Posted by debito on September 25th, 2009
Hi Blog. In their own commemorative-edition article, TransPacific Radio last night came out with a synopsis of how the Otaru Onsens Case is very much alive and well today as an issue, at least in terms of the NJ community and a few NJ pundits in particular (one of whom obsesses over it to the point of distraction and inaccuracy). Excerpting TPR:
In the ten years since the case, much has changed and debate over Arudou’s goal and tactics continues apace. As with any heated issue (and human rights issues are always heated), the disagreements range from perfectly legitimate concerns to objections that are, to put it nicely, based on misinformation or incorrect assumptions.
It is no secret that Arudou has many critics (in the interest of disclosure, it is worth it to point out that while we here at TPR pull no punches with the man and feel it necessary to play Devil’s Advocate at the least, we do know him sociably and will say that, politics aside, he’s a likable guy – just exercise caution before bringing up the topic of Duran Duran.) It is also no secret that, for a variety of reasons, his most vocal critics are almost entirely non-Japanese.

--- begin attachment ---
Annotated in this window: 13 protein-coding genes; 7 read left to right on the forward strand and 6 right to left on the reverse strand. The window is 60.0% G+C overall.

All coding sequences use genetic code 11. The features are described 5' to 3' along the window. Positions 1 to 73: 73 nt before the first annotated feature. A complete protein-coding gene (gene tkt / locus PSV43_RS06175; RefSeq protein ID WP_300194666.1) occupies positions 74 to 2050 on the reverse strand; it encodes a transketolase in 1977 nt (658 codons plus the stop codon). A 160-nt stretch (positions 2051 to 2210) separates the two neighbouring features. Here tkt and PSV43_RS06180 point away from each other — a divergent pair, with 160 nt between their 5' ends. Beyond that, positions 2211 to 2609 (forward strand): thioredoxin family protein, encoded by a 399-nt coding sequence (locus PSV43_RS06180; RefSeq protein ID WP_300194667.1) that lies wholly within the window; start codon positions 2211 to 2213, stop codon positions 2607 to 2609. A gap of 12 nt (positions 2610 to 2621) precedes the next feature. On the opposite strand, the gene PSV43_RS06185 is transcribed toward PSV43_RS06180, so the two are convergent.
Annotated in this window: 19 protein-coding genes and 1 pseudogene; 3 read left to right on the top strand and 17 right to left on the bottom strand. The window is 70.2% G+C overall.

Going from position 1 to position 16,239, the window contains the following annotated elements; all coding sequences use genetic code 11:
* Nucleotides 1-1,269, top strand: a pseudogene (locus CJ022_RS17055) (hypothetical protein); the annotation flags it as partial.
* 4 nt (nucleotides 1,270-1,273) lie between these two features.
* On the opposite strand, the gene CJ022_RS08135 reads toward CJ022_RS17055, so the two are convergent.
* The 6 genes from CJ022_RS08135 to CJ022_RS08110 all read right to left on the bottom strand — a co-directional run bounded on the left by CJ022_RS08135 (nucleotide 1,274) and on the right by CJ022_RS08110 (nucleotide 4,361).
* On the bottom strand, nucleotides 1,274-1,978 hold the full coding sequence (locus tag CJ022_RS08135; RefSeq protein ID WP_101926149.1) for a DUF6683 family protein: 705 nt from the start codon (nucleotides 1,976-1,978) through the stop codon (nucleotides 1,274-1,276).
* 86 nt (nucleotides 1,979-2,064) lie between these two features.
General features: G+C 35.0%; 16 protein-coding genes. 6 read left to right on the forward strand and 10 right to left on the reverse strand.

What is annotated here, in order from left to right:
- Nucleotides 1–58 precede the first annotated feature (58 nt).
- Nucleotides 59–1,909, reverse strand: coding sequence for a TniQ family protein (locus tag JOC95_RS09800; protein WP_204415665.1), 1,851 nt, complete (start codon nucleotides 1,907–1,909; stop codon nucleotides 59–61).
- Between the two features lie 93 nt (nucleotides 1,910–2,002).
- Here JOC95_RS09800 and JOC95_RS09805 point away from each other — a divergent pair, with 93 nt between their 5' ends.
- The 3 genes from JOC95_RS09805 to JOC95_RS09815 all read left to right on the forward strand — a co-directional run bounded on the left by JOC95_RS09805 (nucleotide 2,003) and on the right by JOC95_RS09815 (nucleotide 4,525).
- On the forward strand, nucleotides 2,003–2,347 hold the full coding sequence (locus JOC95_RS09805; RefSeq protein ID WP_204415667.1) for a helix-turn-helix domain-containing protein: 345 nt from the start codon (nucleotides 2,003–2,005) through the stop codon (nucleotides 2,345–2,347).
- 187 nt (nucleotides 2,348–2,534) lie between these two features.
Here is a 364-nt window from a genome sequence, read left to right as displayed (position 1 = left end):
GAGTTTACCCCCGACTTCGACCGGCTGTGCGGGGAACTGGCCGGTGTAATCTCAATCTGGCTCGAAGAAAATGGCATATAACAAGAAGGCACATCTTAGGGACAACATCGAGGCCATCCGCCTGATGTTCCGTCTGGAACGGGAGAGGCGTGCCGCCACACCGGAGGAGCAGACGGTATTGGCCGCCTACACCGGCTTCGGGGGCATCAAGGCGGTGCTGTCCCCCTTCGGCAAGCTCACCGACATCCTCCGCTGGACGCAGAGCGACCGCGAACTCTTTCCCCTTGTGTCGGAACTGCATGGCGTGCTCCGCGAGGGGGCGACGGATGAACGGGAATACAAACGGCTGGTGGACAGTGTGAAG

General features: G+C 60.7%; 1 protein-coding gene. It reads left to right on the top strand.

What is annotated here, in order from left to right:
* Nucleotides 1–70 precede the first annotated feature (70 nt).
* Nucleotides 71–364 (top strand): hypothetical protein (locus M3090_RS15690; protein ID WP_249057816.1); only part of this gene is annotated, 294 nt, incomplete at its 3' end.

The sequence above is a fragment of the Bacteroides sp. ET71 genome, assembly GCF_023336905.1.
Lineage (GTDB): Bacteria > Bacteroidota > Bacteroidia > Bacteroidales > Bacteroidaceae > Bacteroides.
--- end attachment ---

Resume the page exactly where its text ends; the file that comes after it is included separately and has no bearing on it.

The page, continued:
Among the most high profile of those critics is Gregory Clark, whose column in the Japan Times gives him perhaps a wider audience than most other writers on the topic. On January 15th of this year, Clark wrote a risible and deeply disingenuous column for the paper headlined “Antiforeigner discrimination is a right for Japanese people”.
In the column, Clark tries to paint a picture of a contemptible rabble-rousing jerk that he very clearly hints is Arudou (it’s not. As far as we can tell, there is no such person as the one Clark is writing about.) Wondering at Clark’s vitriol and some of his more outlandish statements, this observer settled on the following paragraph:
TPR article continues here:
Have a read and a comment there if you like. More TV media from the case blogged on Debito.org tomorrow. Arudou Debito in Sapporo